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Nisekoi: False Love [Season 1] (2014)

High-schooler Raku still dreams of being reunited with the childhood sweet-heart he made a promise to, 10 years ago. Today he nurses a major league crush on Onodera, a classmate with whom he shares a strong connection... can you see where this is going? Then things get complicated when beautiful new transfer-student Chitoge literally crashes in to his life, and they take an instant dislike to each other. So it's not exactly welcome news when Raku discovers that he has to pretend to be an item with this newcomer. Can you see where this is going?

If you've got any experience with the High-school romantic comedy genre of anime then Nisekoi: False Love will feel rather familiar. Taking the 'child-hood sweet-heart' trope and combining it with what is essentially a modern spin on the 'arranged marriage' trope, it takes two of the most well-worn storylines in the genre and smooshes them together.  In fact at times it seems that Nisekoi is working through a check-list from The Big Book Of Anime Clichés. From the steady stream of transfer students, to episodes revolving around festivals, hot-springs and school plays there's an awful lot here you'll likely have seen before.  Heck, Chitoge's first appearance even features her rushing late to school with toast in her mouth- which was already an established cliché when it was parodied back in 1986's Project A-ko.

Does all that mean that Nisekoi is a bad show? Not even close. Originality may not be its strong suit, but the truth is that this is actually one of the best examples of the genre we've seen in some time.

To be fair it's not that Nisekoi doesn't bring anything new to the table at all. Combining the two ideas actually makes things a little more unpredictable as it seems to have two equally feasible potential outcomes. Things get muddied as -of course- every few episodes another complication is thrown into the mix, be it another love rival or a previously unmentioned fiancée.

The reason Raku and Chitoge are forced to pretend to be a couple is in itself pretty unique. Raku's father is a Yakuza boss and Chitoge's a rival gangster, so their pretence is to try and keep the peace. The idea that a gang-land war could be prevented by a couple of love-struck teenagers is a little far-fetched, but it does give unusually high-stakes for such a sit-com situation.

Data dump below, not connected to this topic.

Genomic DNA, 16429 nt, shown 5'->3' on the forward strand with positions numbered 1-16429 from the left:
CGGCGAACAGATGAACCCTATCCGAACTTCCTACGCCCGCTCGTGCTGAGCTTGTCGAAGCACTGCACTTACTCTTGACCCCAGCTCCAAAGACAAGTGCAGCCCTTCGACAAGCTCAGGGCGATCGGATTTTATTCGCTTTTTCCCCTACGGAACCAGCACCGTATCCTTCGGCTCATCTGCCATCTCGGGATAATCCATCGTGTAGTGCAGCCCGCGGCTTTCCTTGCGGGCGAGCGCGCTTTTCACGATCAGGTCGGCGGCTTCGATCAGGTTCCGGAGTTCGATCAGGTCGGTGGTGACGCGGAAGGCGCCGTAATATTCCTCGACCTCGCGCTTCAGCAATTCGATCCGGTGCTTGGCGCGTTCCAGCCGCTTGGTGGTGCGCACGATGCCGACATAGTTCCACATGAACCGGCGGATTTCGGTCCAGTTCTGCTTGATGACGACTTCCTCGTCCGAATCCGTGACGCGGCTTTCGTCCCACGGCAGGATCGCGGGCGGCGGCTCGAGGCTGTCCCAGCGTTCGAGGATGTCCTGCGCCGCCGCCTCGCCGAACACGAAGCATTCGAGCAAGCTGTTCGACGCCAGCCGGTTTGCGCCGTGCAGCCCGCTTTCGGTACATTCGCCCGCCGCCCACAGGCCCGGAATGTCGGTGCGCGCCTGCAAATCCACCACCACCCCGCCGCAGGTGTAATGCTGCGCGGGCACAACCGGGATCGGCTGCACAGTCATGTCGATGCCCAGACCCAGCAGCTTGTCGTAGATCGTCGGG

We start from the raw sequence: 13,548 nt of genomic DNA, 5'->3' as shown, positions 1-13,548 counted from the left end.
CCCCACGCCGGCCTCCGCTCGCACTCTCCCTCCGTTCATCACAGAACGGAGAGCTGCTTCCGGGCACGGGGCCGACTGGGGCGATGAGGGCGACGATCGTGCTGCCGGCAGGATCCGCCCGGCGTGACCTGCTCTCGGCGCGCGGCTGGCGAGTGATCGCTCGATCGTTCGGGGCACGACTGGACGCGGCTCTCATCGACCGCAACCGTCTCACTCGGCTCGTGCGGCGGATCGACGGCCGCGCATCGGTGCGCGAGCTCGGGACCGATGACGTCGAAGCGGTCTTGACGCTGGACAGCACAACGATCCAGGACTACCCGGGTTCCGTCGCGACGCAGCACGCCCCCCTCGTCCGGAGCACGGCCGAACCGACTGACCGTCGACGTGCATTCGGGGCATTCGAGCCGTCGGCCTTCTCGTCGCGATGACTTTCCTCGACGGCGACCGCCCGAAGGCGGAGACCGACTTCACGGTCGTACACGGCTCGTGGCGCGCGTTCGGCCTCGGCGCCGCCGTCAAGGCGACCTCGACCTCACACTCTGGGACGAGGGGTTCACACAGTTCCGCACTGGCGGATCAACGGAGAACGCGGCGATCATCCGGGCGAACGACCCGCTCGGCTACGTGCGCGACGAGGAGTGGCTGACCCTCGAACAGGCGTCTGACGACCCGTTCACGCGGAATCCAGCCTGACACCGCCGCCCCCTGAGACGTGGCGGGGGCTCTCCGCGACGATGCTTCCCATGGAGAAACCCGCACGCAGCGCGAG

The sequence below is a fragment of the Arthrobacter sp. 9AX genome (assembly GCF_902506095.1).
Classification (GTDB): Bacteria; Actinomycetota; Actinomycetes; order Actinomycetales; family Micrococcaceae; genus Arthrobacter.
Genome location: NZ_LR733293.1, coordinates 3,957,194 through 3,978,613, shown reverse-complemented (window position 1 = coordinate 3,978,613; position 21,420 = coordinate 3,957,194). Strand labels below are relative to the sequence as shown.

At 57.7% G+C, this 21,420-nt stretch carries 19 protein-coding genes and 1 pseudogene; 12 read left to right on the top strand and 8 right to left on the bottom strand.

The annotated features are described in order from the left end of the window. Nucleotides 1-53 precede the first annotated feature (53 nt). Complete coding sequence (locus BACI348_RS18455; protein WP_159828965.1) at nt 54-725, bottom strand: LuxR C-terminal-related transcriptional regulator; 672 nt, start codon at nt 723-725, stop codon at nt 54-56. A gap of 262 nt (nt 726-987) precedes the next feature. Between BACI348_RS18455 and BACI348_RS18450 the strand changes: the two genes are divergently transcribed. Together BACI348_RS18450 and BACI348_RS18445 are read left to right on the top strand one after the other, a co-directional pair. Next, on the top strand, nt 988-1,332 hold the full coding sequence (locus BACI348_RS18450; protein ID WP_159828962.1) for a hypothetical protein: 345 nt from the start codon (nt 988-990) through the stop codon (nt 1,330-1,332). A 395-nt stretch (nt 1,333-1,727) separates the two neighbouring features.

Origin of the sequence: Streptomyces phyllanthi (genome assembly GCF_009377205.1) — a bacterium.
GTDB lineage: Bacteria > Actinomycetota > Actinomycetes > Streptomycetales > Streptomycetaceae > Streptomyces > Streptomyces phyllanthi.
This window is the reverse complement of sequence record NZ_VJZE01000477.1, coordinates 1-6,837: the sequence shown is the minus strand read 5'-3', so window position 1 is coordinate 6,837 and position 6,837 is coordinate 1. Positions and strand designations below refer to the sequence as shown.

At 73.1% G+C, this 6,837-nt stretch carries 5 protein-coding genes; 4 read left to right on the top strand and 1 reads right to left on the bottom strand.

Really, it's the execution that makes Nisekoi as an enjoyable a watch as it is. High-school romance is something that anime generally does really well and this is an supremely confident example of the genre. The characters are endearing without being twee and the various relationships (romantic or otherwise) are very well done. This is an incredibly sweet and charming show- a world where holding hands or a peck on the cheek is a big deal.

It captures teen romance beautifully, in a way that will likely resonate for viewers who are still teenagers themselves, and will bring back nostalgic thoughts for older viewers too. There's beautifully observed moments here that will feel familiar to anyone who's ever been a teenager with a crush. In one memorable sequence, the camera fixates on Onodera playing with her hair in the manner a smitten teen may obsess on the little details of his or her crush.

It all helps give the impression that this is being made by people who actual care. People who love those clichés of the genre and it never feels like it's coming from a cynical place. It's also relatively restrained in the fan-service department, lacking the panty-shots and constant boob-grabbing that some other similar shows traffic in. There are hot springs trips and beach episodes, but in modern anime terms this is refreshingly tasteful.

It helps that the show is also beautifully made  The animation from SHAFT is frequently gorgeous and remains consistently strong throughout. Some unusual choices of textures and visual flourishes mean that it's never dull to look at, and the character designs are appropriately cute.

The lack of an English dub seems a shame for such a crowd-pleasing mainstream show. It feels like it could prevent it's reaching it's widest potential audience, but it's a pretty minor complaint, in what is a highly enjoyable viewing experience.  Maybe it doesn't try and reinvent the wheel but what it does, it does extremely well. If you've got a soft spot for this type of show, then this about is as good as it gets. When it comes to High-school rom-coms, Nisekoi's freshman year is top of the class.